There’s a ship called the Priscilla aground in the Pentland Firth at the moment – see for example this from the BBC News website.
Photo from BBC News website
My dad was a great storyteller, particularly when it came to both sides of his remarkable family, the Morrisons of North Uist and the Keiths of Thurso. The news item about the Priscilla reminded me of one of his stories which he heard as a boy from his own grandfather, Peter Keith (1847-1936). It’s the story of a shipwreck in the Pentland Firth which wasn’t quite what it seemed ….
Peter Keith holding his grandson Peter Keith Morrison
As a lawyer and notary public in Thurso, one of Peter Keith’s more sombre tasks was recording the circumstances of shipwrecks on the treacherous Caithness coast. On the morning after a stormy night the captain of a small sailing vessel arrived in his office, looking for a notary public who would record the sorrowful events of the night before. He told how he had tried to take refuge in the Scrabster Roads area just outside Scrabster Harbour, but his ship went down, drowning both the mate and the ship’s boy and leaving him the sole survivor. He narrated in detail the dramatic circumstances of the shipwreck and Peter Keith made notes, then told him to come back to sign the declaration once he’d had time to write it up fully.
So far, nothing unusual. But when a second man arrived in his office, claiming to be the sole survivor of a shipwreck in Scrabster Roads, Peter Keith began to wonder. Always canny, he said nothing but let the man tell his story. This time it was the ship’s mate, claiming that both the captain and the boy had drowned, but telling a quite different tale of how the vessel came to be lost. So Peter Keith once more made notes, giving nothing away, and in time both men signed their notarial protests.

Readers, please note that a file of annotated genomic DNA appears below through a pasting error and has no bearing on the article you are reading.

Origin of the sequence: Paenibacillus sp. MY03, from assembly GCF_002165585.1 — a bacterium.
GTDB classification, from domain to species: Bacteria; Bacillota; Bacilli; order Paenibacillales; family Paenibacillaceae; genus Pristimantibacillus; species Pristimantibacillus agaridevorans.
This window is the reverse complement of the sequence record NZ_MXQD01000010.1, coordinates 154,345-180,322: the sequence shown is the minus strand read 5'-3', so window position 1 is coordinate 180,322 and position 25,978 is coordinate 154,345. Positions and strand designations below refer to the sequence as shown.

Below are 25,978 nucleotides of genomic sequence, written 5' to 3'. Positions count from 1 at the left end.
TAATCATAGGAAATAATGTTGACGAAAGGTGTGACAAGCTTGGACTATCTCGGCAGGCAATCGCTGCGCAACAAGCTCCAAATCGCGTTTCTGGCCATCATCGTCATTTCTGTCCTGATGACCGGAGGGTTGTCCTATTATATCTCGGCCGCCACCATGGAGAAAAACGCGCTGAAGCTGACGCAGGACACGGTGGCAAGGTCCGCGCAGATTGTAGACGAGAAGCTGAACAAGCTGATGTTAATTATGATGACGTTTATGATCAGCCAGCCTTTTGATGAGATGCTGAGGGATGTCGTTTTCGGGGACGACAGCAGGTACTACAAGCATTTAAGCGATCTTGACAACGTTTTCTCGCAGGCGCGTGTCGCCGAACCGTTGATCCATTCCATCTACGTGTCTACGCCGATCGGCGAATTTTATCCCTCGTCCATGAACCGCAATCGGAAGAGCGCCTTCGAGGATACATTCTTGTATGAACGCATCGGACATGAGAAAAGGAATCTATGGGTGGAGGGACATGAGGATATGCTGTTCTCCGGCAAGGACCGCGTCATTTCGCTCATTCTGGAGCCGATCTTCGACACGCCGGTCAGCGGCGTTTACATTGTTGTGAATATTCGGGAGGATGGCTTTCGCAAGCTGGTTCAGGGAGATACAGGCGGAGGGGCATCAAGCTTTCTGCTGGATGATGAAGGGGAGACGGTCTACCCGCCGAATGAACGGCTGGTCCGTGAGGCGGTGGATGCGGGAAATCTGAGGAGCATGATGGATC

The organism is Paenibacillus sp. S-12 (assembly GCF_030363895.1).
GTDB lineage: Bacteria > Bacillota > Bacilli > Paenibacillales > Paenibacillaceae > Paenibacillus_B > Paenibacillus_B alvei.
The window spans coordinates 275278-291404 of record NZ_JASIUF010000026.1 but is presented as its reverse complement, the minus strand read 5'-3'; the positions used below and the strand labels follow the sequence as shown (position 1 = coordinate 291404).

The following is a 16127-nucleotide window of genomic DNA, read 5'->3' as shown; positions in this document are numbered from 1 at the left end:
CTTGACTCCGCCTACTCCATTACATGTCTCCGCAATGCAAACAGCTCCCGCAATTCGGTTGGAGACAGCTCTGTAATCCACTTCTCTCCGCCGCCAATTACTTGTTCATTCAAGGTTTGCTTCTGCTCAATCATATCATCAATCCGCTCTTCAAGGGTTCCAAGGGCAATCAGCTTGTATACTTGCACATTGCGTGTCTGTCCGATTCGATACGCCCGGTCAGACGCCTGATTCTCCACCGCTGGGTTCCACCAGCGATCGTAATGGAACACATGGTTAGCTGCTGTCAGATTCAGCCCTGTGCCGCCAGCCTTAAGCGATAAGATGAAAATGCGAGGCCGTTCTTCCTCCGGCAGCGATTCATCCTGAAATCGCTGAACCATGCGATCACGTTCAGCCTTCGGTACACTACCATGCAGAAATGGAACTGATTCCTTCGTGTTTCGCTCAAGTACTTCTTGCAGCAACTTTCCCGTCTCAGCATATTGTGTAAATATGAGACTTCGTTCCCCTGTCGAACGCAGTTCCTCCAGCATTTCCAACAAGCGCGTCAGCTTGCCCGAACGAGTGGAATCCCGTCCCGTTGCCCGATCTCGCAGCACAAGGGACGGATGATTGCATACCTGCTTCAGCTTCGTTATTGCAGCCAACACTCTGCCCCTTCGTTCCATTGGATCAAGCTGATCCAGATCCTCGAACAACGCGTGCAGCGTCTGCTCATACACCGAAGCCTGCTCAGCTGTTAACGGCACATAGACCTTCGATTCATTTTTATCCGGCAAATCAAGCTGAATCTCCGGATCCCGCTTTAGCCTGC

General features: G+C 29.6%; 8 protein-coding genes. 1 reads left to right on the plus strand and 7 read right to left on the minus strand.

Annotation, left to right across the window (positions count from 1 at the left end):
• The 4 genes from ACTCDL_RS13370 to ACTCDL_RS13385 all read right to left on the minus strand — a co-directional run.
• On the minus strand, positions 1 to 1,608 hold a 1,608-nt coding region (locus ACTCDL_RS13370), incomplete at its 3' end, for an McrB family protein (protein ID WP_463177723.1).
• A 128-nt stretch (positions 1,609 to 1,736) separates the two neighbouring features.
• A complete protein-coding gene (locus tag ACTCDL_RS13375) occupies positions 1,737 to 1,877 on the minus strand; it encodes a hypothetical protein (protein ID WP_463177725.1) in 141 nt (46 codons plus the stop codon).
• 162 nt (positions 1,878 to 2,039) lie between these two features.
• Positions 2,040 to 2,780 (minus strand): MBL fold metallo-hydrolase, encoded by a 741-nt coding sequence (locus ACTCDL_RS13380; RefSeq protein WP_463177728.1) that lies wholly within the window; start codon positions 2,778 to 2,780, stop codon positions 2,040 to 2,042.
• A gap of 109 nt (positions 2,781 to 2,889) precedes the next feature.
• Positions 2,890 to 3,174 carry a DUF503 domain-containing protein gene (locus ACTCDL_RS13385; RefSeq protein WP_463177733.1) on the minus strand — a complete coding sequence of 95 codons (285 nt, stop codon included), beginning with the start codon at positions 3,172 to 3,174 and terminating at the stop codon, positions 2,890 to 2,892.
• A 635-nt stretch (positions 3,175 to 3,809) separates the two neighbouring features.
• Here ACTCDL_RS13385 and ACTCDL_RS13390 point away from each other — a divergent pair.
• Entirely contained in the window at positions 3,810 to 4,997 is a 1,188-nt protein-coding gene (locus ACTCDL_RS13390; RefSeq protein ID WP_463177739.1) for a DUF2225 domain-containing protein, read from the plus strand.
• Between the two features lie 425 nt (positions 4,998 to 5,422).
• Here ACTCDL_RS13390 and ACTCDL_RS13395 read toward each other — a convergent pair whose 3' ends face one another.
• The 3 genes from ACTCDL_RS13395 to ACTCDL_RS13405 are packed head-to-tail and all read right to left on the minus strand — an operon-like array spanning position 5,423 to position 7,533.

It was about a fortnight later that the true story emerged, when the twice-drowned ship’s boy turned up alive and well. The ship had indeed taken refuge near Scrabster, but once she was safely tied up and the men presumably resting, both the captain and the mate independently decided to leave the ship – completely against their duty and without the other knowing. They went ashore and spent the evening in the thick, noisy warmth of (separate) pubs. But while they were enjoying a few stolen hours ashore of good company and fast flowing drink, sheltered from the howling winds outside, the cable holding the ship secure parted, and she began to drift out to sea once more.
Eventually the captain and the mate must each have made his way back to harbour. Their ship was gone. It was a wild night, and there seemed to be only one explanation. Each believing himself to be the only survivor, he took an invented story to the notary public to save his own skin.
And meanwhile there’s a ship adrift on that wild sea, with an inexperienced boy the only person on board.
There was a powerful west wind that night and it was blowing the ship right through the Pentland Firth. All the poor ship’s boy knew about navigating the Firth was that ‘you sail by Dunnet Head and by Cantick Head in Orkney, and you keep the Skerry lights open’. And it may have been by skill and it may have been by chance, but he brought that ship through the Pentland Firth without disaster, and was blown right out into the North Sea. Here she was picked up by a Norwegian ship and taken in tow, and the ship’s boy eventually got back to shore.
That’s where the story ends, although of course like all good stories it leaves me wanting more. Who was the ship’s boy and what happened to him? What a story he had to tell for the rest of his life! What about the captain and the mate, what happened to them?
There just might be some answers. The whole story was recorded in Peter Keith’s Protocol Book. There’s a collection of Keith Family Papers in Caithness Archives which I consulted when researching War Classics, the story of Peter Keith’s daughter Christina’s time with the troops in World War One. Among those papers is the Second Protocol Book of Peter Keith. I have no dates and no names for these events, but wouldn’t it be wonderful if the story of the shipwreck which never was appeared in some form among its pages!
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